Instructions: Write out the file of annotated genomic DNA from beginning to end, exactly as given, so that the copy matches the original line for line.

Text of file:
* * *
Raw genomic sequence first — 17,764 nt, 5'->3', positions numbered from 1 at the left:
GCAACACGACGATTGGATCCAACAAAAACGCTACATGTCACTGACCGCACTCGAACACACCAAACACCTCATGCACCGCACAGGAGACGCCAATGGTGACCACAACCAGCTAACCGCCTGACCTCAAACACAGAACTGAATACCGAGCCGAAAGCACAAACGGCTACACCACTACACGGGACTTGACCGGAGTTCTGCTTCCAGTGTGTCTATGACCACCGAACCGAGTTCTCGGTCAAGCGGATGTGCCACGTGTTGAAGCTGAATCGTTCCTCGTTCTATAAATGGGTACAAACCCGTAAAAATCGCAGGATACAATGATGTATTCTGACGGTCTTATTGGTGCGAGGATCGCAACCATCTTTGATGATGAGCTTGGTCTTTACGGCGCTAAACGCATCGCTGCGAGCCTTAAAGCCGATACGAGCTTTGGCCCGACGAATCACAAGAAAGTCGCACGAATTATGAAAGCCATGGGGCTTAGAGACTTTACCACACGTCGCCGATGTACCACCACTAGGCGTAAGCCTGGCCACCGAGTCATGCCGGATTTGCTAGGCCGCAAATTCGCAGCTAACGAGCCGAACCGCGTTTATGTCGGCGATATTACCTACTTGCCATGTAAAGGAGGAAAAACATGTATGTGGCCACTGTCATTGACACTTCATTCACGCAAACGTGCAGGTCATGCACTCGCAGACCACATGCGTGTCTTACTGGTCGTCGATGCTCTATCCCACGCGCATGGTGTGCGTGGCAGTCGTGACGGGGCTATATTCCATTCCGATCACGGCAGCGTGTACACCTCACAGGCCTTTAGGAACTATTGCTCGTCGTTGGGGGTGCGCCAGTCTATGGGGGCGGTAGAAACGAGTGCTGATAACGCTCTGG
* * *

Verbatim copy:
Raw genomic sequence first — 17,764 nt, 5'->3', positions numbered from 1 at the left:
GCAACACGACGATTGGATCCAACAAAAACGCTACATGTCACTGACCGCACTCGAACACACCAAACACCTCATGCACCGCACAGGAGACGCCAATGGTGACCACAACCAGCTAACCGCCTGACCTCAAACACAGAACTGAATACCGAGCCGAAAGCACAAACGGCTACACCACTACACGGGACTTGACCGGAGTTCTGCTTCCAGTGTGTCTATGACCACCGAACCGAGTTCTCGGTCAAGCGGATGTGCCACGTGTTGAAGCTGAATCGTTCCTCGTTCTATAAATGGGTACAAACCCGTAAAAATCGCAGGATACAATGATGTATTCTGACGGTCTTATTGGTGCGAGGATCGCAACCATCTTTGATGATGAGCTTGGTCTTTACGGCGCTAAACGCATCGCTGCGAGCCTTAAAGCCGATACGAGCTTTGGCCCGACGAATCACAAGAAAGTCGCACGAATTATGAAAGCCATGGGGCTTAGAGACTTTACCACACGTCGCCGATGTACCACCACTAGGCGTAAGCCTGGCCACCGAGTCATGCCGGATTTGCTAGGCCGCAAATTCGCAGCTAACGAGCCGAACCGCGTTTATGTCGGCGATATTACCTACTTGCCATGTAAAGGAGGAAAAACATGTATGTGGCCACTGTCATTGACACTTCATTCACGCAAACGTGCAGGTCATGCACTCGCAGACCACATGCGTGTCTTACTGGTCGTCGATGCTCTATCCCACGCGCATGGTGTGCGTGGCAGTCGTGACGGGGCTATATTCCATTCCGATCACGGCAGCGTGTACACCTCACAGGCCTTTAGGAACTATTGCTCGTCGTTGGGGGTGCGCCAGTCTATGGGGGCGGTAGAAACGAGTGCTGATAACGCTCTGG